Molecular beam epitaxy (MBE) is used to produce layers of crystalline material on a crystalline substrate, and the technique is employed in industry to produce advanced opto-electronic devices. Both as a UHV-based technique and as a method caable of controlling crystal growth down to the level of single atomic layers, there is clearly a close connection between MBE and surface science. Two MBE chambers with auxiliary surface science analysis techniques are available in the Warwick group. The first is dedicated to antimonide materials (e.g. the semiconductors InSb and GaSb and the ferromagnetic metal MnSb) while the other is used to grow arsenides (GaAs, InAs) and germanium. More details on MBE can be found here.
In many senses, MBE is the prototypical crystal growth technique: the simple picture of atoms landing on a crystal surface, migrating around it until they bond, tehn being covered by new layers of atoms is remarkably close to the actual mechanism of growth. Crucially, all of the interactions in MBE occur on the surface since under UHV conditions, the incident flux of material consists solely of non-interacting molecules or atoms. This is not the case in many other epitaxial growth techniques which operate at higher gas pressures or with liquid precursors (so flow, viscocity and gas-phase interactions become important) or use non-elemental precursors.
The group's main interests in MBE relate to heteroepitaxy - where the material deposited is different to the substrate crystal. We employ III-V semiconductor wafers as substrates, usually sourced from Wafer Technology Ltd (UK). While rules and recipes for heteroepitaxial combinations of many III-V materials are well established (e.g. AlAs-GaAs, InGaAs-InP, AlSb-GaSb) these are all very similar materials chosen in combinations with nearly identical lattice constants. Under such circumstances very little strain energy builds up in one material forced by the epitaxial relationship to adopt the in-plane lattice constant of the substrate. For larger lattice mismathces, strain energy builds up rapidly leading to the relief of strain by various mechanisms. This can be exploited to produce arrays of three-dimensional nano-islands by self-organised growth. Growth of these islands, especially InAs islands on GaAs substrates, is a major theme of our research. Even greater mismatch occurs when the crystal structures of the substrate and growth layer are different - this extreme epitaxy is the second major theme, especially as it relates to ferromagnet-semiconductor heteroepitaxy.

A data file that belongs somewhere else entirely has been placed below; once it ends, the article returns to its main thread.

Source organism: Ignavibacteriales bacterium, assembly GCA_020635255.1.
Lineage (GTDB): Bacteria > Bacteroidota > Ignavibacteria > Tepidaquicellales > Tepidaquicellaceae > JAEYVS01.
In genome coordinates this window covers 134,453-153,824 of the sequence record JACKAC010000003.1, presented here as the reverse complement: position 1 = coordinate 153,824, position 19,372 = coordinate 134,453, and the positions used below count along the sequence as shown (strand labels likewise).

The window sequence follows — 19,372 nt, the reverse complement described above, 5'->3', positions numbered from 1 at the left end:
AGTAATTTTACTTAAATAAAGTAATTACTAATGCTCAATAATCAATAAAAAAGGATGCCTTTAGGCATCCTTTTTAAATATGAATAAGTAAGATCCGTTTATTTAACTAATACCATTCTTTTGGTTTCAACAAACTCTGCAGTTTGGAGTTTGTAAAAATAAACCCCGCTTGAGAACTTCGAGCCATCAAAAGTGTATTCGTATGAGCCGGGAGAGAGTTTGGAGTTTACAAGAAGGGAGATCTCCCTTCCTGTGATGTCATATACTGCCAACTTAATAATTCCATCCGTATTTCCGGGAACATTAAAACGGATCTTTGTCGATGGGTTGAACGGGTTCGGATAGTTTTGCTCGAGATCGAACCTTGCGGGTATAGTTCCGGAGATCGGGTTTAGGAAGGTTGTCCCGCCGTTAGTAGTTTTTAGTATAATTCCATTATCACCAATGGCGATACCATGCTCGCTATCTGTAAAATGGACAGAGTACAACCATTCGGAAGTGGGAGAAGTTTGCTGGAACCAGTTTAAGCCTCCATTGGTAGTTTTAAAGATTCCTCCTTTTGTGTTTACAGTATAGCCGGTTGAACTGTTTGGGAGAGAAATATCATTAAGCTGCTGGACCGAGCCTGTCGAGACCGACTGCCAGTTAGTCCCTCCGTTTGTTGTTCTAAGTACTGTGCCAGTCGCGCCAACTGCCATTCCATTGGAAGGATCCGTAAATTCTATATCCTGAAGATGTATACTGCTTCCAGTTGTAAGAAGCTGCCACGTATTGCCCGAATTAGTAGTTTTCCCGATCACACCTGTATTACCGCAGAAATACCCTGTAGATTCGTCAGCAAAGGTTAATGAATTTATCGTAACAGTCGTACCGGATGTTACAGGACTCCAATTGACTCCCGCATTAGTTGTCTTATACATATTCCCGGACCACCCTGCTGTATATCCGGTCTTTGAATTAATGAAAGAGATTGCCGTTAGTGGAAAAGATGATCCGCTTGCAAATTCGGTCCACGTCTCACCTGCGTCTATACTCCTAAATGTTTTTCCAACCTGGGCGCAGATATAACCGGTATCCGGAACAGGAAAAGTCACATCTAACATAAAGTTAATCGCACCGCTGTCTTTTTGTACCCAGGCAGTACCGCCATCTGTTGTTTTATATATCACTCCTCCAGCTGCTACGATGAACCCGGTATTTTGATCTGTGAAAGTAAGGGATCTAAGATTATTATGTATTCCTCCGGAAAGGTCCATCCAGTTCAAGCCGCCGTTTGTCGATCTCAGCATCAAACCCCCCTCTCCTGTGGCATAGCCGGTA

Scanning electron micrograph of InAs nano-islands produced by self-organised MBE growth.